On Wisconsin

I sat up and started taking notice on a Friday more than a week ago. Feb. 18.

Sitting at the desk in my office, I started taking notice of all the tweets and status updates rolling in about protesters converging on the Madison Capitol building. Having just finished watching days of unrest in Egypt, it appeared as though another rebellion -- with major backing, like the situation in Cairo, from social media users -- was about to play out in our old backyard.

I texted Kates. "I'm thinking Wisconsin is going to go all Egypt on Gov. Walker."

Then again, Paul Krugman smartly wrote the situation has more similarities to Baghdad in 2003.

Even as we sit miles away, Kates and I have been paying close attention to the news coming out of Wisconsin since that first Friday about Walker's budget bill, which would severely limit the bargaining power of public employees. News feeds and Facebook connections keep us uprised of the latest developments. Several of our family members and close friends have participated in the marches protesting Walker's proposal. And if we still lived there, there's a good chance we would have been marching, too.

It saddens us to see unions and public workers so discounted. Ok, livid when we read and watch some of the news reports. Kates has been moved to tears ... The fact that it's causing such divide in family circles and busting friendships is heartbreaking.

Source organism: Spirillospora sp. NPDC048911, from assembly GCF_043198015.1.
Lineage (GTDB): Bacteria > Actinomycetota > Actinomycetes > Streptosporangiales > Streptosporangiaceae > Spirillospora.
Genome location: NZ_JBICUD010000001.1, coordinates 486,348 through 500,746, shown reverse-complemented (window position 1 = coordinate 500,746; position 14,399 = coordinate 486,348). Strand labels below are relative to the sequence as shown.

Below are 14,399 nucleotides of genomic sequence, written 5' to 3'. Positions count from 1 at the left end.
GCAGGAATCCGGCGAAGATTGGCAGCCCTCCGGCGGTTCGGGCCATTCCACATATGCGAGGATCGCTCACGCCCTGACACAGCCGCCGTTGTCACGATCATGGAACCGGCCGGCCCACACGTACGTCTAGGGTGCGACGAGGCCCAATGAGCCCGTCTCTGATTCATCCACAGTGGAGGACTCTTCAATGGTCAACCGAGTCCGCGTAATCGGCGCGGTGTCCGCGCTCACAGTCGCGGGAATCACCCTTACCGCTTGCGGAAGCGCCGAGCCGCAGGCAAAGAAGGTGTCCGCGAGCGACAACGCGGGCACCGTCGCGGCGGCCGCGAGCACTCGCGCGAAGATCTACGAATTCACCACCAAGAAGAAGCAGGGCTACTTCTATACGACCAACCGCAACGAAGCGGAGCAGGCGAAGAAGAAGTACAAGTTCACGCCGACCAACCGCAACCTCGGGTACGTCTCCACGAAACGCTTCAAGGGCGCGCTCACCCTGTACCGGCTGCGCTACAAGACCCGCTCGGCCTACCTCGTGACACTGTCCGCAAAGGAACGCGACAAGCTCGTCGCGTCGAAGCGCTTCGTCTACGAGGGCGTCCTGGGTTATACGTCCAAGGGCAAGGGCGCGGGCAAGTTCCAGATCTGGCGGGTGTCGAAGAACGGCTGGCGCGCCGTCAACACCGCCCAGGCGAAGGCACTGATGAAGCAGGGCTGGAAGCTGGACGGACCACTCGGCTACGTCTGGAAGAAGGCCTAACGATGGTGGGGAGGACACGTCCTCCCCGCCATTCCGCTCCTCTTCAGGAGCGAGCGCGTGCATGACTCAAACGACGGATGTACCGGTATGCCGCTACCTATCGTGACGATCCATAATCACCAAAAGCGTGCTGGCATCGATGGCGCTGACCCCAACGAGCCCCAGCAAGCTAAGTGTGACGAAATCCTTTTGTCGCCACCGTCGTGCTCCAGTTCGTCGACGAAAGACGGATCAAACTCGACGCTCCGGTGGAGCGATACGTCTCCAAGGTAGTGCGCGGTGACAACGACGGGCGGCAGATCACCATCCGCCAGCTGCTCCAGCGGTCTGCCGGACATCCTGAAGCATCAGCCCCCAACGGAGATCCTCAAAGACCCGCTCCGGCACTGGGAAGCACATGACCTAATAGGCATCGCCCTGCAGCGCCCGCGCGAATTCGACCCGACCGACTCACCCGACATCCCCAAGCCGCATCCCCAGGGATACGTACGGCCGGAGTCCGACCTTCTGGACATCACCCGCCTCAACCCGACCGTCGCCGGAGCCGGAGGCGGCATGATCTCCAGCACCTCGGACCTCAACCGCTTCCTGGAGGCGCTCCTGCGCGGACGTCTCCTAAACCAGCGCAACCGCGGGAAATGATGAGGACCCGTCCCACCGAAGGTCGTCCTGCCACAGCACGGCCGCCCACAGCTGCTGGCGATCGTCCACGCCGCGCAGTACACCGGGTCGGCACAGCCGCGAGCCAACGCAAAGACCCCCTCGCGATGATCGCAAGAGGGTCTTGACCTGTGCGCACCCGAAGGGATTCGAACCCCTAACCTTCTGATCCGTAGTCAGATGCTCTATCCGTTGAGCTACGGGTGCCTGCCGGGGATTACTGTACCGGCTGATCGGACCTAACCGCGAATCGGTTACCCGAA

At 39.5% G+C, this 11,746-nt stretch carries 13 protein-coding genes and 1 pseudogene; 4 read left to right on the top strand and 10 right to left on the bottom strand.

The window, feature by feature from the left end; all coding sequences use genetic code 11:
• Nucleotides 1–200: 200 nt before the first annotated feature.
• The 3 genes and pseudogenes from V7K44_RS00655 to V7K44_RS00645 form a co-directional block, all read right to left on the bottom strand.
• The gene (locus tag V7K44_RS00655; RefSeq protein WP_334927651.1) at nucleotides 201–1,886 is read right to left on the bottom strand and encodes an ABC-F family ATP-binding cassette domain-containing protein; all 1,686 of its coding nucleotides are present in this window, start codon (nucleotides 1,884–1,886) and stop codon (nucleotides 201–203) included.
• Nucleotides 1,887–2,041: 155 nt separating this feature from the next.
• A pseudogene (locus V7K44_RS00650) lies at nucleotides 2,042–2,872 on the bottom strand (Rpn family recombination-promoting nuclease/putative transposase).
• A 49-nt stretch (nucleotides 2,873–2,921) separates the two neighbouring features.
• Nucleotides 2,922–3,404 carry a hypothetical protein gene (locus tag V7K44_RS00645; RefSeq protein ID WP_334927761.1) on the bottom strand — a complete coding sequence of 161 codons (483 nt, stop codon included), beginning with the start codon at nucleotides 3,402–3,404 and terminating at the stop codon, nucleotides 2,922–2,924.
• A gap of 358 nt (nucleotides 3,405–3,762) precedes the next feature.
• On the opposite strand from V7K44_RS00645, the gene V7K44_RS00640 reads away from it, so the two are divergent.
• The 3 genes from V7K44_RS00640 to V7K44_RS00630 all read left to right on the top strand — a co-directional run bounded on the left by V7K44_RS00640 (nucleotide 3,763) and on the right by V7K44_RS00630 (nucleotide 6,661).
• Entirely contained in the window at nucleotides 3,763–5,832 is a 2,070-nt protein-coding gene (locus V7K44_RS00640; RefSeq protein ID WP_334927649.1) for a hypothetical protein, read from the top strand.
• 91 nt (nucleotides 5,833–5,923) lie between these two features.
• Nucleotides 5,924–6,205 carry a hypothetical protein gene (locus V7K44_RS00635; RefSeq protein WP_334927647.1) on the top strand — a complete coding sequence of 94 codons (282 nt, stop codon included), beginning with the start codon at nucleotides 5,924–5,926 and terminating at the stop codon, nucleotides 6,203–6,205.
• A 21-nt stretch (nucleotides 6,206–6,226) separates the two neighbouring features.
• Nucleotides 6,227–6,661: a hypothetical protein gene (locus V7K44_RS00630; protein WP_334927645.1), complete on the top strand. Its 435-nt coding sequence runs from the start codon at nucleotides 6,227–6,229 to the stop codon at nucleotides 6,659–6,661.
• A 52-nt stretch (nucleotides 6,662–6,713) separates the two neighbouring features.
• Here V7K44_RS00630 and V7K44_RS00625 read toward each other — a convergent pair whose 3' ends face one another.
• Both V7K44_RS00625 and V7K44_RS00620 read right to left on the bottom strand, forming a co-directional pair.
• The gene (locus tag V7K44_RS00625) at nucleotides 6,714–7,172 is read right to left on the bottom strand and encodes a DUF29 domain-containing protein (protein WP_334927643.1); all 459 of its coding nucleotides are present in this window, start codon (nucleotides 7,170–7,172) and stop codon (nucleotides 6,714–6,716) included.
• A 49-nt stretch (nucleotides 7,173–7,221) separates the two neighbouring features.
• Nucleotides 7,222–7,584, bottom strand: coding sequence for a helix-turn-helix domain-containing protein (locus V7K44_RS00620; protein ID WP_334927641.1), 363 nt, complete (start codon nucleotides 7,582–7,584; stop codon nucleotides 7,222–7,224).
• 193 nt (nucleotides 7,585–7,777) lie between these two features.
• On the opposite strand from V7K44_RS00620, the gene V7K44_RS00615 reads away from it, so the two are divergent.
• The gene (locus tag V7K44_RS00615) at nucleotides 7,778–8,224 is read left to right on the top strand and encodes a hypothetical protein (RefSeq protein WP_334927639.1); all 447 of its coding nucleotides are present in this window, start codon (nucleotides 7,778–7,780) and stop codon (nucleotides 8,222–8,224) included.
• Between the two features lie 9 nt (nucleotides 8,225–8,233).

I get that budgets need to be balanced, tough choices need to be made. Every state faces the same dillemma. But as so many journalists have noted, there are other ways to solve the budget crisis in Wisconsin. And union workers already have offered finacial concessions. ... Whether the 14 Democratic Senators who fled the state to defy a vote on the measure are acting nobly or cowardly is another debate.

Growing up and preparing for our careers, Kates and I never saw ourselves as union people. Never in a million years. ... But eventually, each of us slipped into a union as part of our respective jobs -- she as a teacher, me as a journalist -- and both of us saw the immense benefits of unions first hand.

It's not a matter of having extra powers over employers or non-union workers. Believe me, there were limits to participating in a union that flustered me, too ... Rather, it's a matter of having the basic right to negotiate for benefits and wages. Plain and simple. It's a benefit all employees would be lucky to have.

And the idea that teachers have it easy because the kids leave at 3 in the afternoon and they have summers off? Don't get me started about the early mornings and late nights Kates spends at her school in meetings, conducting parent-teacher conferences or preparing projects. Or the nightly paper-grading sessions on the couch. Or the Sunday afternoons she spends in her classroom preparing for the next week. I'm only scratching the surface.

Now, I've joined the public education sector. Not because I thought it would be easy -- I'm working harder now than I ever have in my career -- but because I find it exciting. It's an area I'm passionate about, proud to be part of, and I want to make a positive impact on young people.

We'll continue to watch the debate closely.

Good stuff ...
a Majority in Poll Back Employees in Public Sector Unions
a The Best Wisconsin Protest Signs
a The Open Capitol blog
a Union Bonds in Wisconsin Begin to Fray
a Thank You for Your Support. Now, Can We Sweep the Capitol?

The Daily Show's coverage of the debate has been marvelous. Our pal Jon Stewart is behind us.

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